Note: A good source for further reading is Our Father Abraham by Marvin Wilson ©1989, Eerdmans. See especially chapters 8 & 9, which describes Marcionism and explains the Hebraic world view.

Photos: Attributed to Cima da Conegliano [Public domain], Ben White on UnsplashBlake Campbell on Unsplash

Does God Want Us To Fear Him?

by Lois Tverberg

Understanding the extended meanings of Hebrew words often corrects our misunderstandings of the Bible and explains things that seem to not make sense. Sometimes they can even change our attitude toward God! This is what happens when we understand the broader meaning of the word “fear,” yirah, in Hebrew, and especially in the context of the “Fear of God,” a common expression throughout the Bible.

The idea that we should “fear the Lord” is found hundreds of times in the Old Testament. To many people this is a source of anxiety, and may make us not want to read about the God who appeared to require fright and dread among his people.

It may surprise people to know that even in the New Testament, the “fear of God” is often found. The Gentiles who worship the God of the Jews are called “God-fearers” and the early church was said to be built up in the “fear of the Lord” (Acts 9:31). Paul even speaks of the “fear of Christ” in Ephesians 5:21.

This is because the “fear of the LORD” was an extremely rich idea that goes far beyond our literal understanding, and is wonderfully positive in application. By understanding the Hebrew meaning of “fear,” and the rich Jewish thinking about the “Fear of the Lord,” we can shed great new light on this issue.

The key to understanding the Hebraic idea of “fear” is to know that like many Hebrew words, it has a much broader sense of meaning than we have in English. To us, “fear” is always negative: it is the opposite of trust, with synonyms of fright, dread and terror.

In Hebrew, it encompasses a wide range of meanings from negative (dread, terror) to positive (worship, reverence) and from mild (respect) to strong (awe). In fact, every time we read “revere” or “reverence,” it comes from the Hebrew word yirah, literally, to fear. When fear is in reference to God, it can be either negative or positive. The enemies of God are terrified by him, but those who know him revere and worship Him, all meanings of the word yirah.

How Should We “Fear the Lord”?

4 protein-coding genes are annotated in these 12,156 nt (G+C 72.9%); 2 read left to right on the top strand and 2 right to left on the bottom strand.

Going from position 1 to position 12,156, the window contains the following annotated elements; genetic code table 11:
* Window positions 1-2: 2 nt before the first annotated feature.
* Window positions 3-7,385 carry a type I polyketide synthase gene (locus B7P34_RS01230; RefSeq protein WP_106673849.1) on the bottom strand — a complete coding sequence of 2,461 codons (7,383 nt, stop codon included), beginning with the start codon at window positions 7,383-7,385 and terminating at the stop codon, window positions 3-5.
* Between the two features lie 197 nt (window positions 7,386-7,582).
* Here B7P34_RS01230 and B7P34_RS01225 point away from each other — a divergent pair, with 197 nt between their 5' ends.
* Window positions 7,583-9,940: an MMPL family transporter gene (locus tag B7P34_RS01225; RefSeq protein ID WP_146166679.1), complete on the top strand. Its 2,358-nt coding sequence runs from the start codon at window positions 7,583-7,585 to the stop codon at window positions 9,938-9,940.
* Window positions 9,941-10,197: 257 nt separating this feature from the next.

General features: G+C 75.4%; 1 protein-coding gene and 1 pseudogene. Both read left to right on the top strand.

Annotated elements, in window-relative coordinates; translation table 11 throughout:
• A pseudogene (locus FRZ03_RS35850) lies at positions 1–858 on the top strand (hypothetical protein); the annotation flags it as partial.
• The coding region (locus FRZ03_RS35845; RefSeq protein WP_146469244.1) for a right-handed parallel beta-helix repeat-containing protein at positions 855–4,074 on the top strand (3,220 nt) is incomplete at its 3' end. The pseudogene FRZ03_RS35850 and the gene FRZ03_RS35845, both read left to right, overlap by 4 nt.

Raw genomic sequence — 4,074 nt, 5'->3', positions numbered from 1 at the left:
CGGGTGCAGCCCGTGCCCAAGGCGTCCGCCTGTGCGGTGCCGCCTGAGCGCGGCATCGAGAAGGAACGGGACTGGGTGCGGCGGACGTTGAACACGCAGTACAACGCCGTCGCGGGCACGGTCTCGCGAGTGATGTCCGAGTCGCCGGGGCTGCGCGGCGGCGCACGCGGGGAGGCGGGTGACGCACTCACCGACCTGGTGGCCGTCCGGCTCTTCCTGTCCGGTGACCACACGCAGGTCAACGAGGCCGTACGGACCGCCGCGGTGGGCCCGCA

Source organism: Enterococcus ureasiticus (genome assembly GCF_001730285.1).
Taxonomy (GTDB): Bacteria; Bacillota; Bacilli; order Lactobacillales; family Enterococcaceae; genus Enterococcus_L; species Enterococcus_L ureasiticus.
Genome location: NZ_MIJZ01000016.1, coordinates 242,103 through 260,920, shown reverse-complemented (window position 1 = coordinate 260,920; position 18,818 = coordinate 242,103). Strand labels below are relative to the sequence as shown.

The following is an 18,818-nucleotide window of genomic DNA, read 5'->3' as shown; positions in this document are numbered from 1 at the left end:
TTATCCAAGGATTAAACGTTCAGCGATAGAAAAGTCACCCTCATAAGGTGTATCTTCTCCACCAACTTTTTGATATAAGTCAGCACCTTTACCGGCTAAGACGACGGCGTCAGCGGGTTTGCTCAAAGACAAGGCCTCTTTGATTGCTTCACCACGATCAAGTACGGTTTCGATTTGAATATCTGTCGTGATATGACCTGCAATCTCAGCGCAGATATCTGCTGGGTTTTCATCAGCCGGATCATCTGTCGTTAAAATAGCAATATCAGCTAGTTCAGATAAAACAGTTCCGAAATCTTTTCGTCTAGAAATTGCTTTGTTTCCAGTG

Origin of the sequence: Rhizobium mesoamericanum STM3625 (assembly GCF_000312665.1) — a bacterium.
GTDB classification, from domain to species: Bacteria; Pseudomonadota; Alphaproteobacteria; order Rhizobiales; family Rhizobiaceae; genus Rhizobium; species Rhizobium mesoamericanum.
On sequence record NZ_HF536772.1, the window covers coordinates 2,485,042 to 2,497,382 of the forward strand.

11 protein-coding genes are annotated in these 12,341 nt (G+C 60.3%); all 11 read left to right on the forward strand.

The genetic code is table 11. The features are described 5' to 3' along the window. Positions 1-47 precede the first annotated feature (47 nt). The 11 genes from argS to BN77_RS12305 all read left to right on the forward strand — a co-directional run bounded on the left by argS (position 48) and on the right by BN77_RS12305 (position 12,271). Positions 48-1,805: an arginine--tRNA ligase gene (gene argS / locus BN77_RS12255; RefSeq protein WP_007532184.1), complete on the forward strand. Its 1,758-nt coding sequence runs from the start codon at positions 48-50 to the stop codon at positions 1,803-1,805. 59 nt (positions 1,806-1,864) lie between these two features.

Many Christians understand “the Fear of the LORD” as the fear of the punishment that God could give us for our deeds. It is true that everyone should realize that they will stand at the judgment after they die, but a Christian who knows his sins have been forgiven should not have this kind of fear of God anymore: although many still do.

People who have been steeped in this kind of “punishment mindset” have a very hard time loving God. This is what John speaks against when he says, “There is no fear in love; but perfect love casts out fear, because fear involves punishment, and the one who fears is not perfected in love.” (1 John 4:18).

Interestingly, in rabbinic thought, fearing God’s punishment is also understood to be an incomplete and inferior understanding of the term Yirat Adonai, “Fear of the Lord.”1 At its core is self-centeredness: what will happen to me because of God’s knowledge of my deeds?

Knowing the broader implications of the word “fear” in Hebrew, the rabbis came to a different conclusion, that the best understanding of the term Yirat Adonai is of having awe and reverence for God that motivates us to do His will.

This helps many passages make sense and show why the “Fear of the Lord” is so highly praised in the Bible:

The fear of the LORD is the beginning of wisdom, and knowledge of the Holy One is understanding. (Prov. 9:10)

In the fear of the LORD there is strong confidence, and his children will have refuge. The fear of the LORD is a fountain of life, that one may avoid the snares of death. (Prov. 14:26-27)

The “fear of the Lord” in these passages is a reverence for God that allows us to grow in intimate knowledge of Him. It teaches us how to live, and reassures us of God’s power and guidance. It gives us a reverence of God’s will that keeps us from getting caught in sins that will destroy our relationships and lives.

A Sense of God’s Presence

One aspect of Yirat Adonai that the Jewish people have focused on is the idea that we should be constantly aware of the presence of God. Over the top of Torah closets in many synagogues is the phrase “Know Before Whom You Stand,” reminding the congregation that an infinitely powerful God is close at hand.

People sometimes tell stories of how on the death bed of a family member, they had a strong sense of the presence of God, and have felt great reassurance from it, bringing a sense of awe for him at that time. Or in worship, there is no greater thrill than to feel spine-tingling awe at the grandeur of God.

In this sense, to “fear” God is to be filled with awe, and it is one of the most profound experiences of our lives, spiritually. We can see why the “fear of the LORD” as an awesome sense of his presence around us is really the essence of our life of faith.2